Prepare a Personal Development Plan and make a Reflective Analysis of the Mental Wealth core competencies in evaluating how you have developed/used them. In your analysis you are required to reflect on your use of the core competencies and how you have utilised and developed them. Examples may be drawn from academic or professional experiences.
You are required to prepare a personal development plan that will include a set of five personal learning/professional objectives for the improvement of the skills that you have identified in your SWOT analysis, with an alignment to the Mental Wealth core competencies and their link to the Experience Economy
Your objectives should consist of five short-term objectives, to be actioned by the end of the academic year.
Each objective must include:
•The SMART Objective.
•A deadline (date) for achieving the objective.
•A detailed (bullet point) action plan to describe how you will achieve the objective.
1.Self-reflection and evaluation – how well do you feel you have coped with the semester?
2.An evaluation of skills learnt, such as using the VLE, time management, academic writing, Harvard referencing and presentation skills.
3.Will your approach to work and study change in semester 2 compared to semester 1?
4.What would you do differently in the future (Year 2)?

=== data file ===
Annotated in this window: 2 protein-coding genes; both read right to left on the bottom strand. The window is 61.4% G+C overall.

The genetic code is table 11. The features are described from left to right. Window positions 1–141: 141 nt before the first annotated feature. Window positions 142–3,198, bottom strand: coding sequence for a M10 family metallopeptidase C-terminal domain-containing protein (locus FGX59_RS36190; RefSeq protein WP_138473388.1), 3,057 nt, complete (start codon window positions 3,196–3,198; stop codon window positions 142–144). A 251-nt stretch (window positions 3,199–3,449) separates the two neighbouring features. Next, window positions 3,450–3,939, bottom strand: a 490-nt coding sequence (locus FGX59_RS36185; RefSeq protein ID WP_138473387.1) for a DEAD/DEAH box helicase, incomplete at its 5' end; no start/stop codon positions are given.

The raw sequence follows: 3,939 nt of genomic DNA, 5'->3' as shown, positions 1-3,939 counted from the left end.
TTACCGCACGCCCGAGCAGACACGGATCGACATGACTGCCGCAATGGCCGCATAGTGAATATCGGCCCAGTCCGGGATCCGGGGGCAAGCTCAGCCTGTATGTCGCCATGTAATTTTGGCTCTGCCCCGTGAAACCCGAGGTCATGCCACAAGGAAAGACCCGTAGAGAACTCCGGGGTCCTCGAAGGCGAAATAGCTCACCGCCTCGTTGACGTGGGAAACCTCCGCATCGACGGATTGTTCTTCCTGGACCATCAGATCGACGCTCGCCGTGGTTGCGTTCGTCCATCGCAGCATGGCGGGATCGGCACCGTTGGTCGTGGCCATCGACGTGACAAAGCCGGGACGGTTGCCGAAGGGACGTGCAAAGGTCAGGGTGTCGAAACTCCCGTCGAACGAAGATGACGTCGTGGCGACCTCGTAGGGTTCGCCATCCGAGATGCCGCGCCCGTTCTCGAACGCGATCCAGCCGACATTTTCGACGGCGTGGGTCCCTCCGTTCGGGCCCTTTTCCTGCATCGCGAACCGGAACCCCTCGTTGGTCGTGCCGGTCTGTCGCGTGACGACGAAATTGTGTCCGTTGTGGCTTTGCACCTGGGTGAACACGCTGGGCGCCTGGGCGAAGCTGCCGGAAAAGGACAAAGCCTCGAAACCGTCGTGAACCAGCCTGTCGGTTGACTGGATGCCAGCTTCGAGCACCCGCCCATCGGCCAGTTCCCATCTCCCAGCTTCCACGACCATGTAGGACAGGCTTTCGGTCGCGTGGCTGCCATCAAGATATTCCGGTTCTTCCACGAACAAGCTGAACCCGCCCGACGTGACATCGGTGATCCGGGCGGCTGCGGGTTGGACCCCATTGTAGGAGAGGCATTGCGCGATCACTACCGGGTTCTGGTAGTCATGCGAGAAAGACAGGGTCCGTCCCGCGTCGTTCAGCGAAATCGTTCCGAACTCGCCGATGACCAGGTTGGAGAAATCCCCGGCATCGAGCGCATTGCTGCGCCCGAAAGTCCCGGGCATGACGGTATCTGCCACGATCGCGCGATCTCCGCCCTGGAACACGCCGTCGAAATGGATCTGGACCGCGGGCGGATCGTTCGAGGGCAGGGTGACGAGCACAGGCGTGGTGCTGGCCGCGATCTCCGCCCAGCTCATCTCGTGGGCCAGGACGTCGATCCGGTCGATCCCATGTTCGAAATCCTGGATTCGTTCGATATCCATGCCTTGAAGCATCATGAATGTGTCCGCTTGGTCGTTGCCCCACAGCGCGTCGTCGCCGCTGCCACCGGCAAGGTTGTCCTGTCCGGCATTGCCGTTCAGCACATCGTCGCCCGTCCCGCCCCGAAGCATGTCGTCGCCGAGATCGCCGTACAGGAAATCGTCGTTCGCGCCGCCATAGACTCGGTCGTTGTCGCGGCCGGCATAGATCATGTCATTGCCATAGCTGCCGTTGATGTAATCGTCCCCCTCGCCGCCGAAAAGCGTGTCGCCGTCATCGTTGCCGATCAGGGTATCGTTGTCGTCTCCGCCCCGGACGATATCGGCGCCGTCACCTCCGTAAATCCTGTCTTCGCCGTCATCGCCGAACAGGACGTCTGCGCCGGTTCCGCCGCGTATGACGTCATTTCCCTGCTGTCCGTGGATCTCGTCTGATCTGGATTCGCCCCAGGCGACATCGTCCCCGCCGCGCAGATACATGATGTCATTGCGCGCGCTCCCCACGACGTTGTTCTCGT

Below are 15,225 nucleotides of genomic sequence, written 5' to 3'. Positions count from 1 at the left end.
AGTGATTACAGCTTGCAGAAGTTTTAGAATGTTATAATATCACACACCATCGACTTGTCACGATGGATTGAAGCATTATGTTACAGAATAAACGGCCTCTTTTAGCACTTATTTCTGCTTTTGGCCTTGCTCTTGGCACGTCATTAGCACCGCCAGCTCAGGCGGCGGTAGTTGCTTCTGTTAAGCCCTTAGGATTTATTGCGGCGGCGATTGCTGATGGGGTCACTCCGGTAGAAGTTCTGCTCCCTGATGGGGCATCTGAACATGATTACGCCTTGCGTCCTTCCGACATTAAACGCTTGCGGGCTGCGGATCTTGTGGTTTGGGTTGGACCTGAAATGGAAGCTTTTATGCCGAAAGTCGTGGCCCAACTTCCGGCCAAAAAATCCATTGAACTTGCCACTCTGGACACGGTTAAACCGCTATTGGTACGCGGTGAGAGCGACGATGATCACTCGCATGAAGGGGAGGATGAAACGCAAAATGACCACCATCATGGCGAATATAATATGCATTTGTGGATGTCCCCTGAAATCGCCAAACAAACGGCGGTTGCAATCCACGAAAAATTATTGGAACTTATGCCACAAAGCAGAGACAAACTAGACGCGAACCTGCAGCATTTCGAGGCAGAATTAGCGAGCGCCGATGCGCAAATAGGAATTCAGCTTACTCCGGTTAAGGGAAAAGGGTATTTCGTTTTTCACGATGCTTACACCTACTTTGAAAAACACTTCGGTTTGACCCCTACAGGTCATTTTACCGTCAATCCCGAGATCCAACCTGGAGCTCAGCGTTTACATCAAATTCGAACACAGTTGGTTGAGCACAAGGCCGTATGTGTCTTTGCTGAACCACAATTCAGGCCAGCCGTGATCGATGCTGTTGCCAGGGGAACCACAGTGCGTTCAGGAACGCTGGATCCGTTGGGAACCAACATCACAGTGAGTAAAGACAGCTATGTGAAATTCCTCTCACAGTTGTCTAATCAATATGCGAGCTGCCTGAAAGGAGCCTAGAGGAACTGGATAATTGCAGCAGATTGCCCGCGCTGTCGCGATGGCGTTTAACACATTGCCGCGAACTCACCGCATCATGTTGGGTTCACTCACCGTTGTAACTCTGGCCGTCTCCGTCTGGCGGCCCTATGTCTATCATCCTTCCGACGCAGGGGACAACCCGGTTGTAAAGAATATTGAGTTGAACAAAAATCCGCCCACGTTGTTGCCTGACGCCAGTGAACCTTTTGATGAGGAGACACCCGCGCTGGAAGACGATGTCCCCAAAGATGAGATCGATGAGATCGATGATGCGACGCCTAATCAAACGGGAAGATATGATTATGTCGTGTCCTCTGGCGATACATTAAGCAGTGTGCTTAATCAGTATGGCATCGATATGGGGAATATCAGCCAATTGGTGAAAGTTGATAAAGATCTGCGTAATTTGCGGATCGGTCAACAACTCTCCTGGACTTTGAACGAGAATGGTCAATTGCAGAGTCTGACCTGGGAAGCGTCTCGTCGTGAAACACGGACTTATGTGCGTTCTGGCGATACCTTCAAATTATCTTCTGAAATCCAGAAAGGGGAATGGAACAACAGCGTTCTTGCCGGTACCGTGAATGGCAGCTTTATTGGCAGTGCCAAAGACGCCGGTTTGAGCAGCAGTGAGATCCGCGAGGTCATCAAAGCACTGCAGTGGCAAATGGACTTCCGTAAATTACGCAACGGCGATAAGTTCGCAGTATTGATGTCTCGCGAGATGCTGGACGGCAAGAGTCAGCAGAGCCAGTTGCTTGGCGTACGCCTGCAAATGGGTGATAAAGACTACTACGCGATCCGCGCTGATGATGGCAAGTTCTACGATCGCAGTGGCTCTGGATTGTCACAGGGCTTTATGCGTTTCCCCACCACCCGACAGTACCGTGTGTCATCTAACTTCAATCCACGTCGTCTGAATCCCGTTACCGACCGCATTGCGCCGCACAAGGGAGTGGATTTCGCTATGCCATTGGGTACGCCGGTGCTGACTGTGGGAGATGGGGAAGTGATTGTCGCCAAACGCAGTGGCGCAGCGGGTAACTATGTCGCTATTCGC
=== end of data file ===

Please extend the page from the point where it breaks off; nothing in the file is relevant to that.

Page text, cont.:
5.Put together a bibliography of books in the Harvard style of the books, journals and website you have used to help you with this module.
The purpose of reflective thinking:
We reflect in order to:
Consider the process of our own learning
Critically review something – our behaviour, that of others or the products of our behaviour (e.g. a group presentation)
Link theory to practical observations from our own experiences
Engage in personal, professional or self development
Make decisions or resolve uncertainty
Empower ourselves as individuals
1. Self-reflection and evaluation – how well do you feel you have coped with the semester?
2. An evaluation of skills learnt, such as using the VLE, time management, academic writing, Harvard referencing and presentation skills.
3. Will your approach to work and study change in semester 2 compared to semester 1?
4. What would you do differently in the future (Year 2)?
Gibbs’ Reflective Cycle
Gibbs’ reflective model (1988), based on Kolb’s (1984) learning cycle, has six stages:
1.Description: what happened?
2.Feelings: what were your feelings? How did you react?
3.Evaluation: What was good and bad about the experience?
4.Analysis: What sense did you make of the experience? Reasons for point 3?
5.Conclusion: What have you learnt from reflecting on the experience?
6.Action Plan: What will you do next?
Irrespective of the model you follow, reflective writing includes the following key elements:
What happened? What is being examined?
What is most important/interesting/useful/relevant about X?
How can it be explained, e.g. with theory?
How is it similar to and different from others?
What have I learned from this?
What does it mean for my future?
Particular features of reflective writing:
-Written in an academic style: formal, objective tone, cautious
-General conclusions drawn from specific examples (in this case, from your own experience/practice)